As a user of dozens of management systems over the years the things that annoy me most are (in no particular order) - over complexity, difficulty to navigate, response times and missing or inconsistent information. Which brings us onto the final question...
Question 5 - Is the QMS aligned to the system that is our organisation?
For me, this is the fundamental question. If we accept the basic premise that an organisation is a system, then it goes without saying that the QMS should map against that system and should mirror the entities, interactions and flows that exist in the real world of the enterprise. It should reflect the internal corporate culture and use the organisations language and terminology. Most of all, it should reflect what you do, not what you think the auditors or assessors are expecting you to do. When it comes to the QMS too many organisations waste too much time and effort doing the wrong things.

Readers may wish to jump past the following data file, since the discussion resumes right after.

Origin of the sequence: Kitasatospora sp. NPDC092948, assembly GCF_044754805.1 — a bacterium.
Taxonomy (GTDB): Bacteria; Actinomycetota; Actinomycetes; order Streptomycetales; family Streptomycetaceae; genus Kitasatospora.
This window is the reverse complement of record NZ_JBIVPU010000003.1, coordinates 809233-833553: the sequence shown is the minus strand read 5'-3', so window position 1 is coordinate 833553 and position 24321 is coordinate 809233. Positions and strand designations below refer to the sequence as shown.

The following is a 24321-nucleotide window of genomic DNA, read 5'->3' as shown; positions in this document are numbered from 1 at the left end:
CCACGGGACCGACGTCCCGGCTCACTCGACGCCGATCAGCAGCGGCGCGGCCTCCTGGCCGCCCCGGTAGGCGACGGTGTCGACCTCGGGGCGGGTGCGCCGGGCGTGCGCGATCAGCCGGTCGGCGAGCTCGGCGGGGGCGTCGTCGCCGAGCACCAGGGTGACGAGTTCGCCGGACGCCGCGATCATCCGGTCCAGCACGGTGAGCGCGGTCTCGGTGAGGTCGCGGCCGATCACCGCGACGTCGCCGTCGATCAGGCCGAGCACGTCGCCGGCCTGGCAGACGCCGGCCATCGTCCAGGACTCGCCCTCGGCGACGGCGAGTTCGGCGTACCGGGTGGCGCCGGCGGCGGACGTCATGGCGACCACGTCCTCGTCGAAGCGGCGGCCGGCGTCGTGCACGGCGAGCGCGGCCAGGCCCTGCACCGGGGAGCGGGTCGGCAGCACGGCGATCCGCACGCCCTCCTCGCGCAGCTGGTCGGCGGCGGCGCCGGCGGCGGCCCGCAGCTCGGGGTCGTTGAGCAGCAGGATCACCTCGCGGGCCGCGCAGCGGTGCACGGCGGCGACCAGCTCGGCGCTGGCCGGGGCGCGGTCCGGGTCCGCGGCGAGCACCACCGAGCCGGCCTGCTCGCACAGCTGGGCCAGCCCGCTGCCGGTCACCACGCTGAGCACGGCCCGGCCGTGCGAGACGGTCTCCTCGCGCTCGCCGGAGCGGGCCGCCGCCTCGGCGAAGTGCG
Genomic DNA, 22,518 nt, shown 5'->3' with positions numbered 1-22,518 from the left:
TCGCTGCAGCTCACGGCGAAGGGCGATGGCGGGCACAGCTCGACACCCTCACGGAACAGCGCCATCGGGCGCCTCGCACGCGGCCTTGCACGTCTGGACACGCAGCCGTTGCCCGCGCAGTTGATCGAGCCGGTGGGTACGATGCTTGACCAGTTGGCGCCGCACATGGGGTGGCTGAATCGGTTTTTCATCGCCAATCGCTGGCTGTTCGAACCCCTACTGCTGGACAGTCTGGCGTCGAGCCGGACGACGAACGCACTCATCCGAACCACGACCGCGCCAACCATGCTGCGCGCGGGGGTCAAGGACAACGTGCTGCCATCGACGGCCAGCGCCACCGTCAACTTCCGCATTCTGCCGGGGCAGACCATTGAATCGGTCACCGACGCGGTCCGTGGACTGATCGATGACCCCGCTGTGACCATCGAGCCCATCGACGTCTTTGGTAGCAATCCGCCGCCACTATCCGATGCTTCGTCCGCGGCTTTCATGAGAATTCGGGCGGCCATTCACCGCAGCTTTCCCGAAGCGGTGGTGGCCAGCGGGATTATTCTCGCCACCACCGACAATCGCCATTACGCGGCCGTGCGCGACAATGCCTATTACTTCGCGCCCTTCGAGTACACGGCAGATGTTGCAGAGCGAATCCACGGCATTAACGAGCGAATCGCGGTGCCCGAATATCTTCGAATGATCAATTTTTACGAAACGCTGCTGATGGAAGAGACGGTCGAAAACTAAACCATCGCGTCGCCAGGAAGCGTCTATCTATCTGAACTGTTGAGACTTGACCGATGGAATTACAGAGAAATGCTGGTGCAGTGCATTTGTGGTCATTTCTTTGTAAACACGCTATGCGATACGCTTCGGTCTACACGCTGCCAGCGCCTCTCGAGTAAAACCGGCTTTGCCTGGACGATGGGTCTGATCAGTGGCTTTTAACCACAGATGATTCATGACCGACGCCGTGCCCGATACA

So, there you have some quick answers to my five questions. A good QMS will be an valuable asset to everyone in the organisation. A well designed and architected QMS that aligns to the business systems, objectives and values, and is maintained accordingly will be welcomed by the majority of staff and most importantly it will get used - for the right reasons.
Take back control of your QMS today, and stop being a slave to it!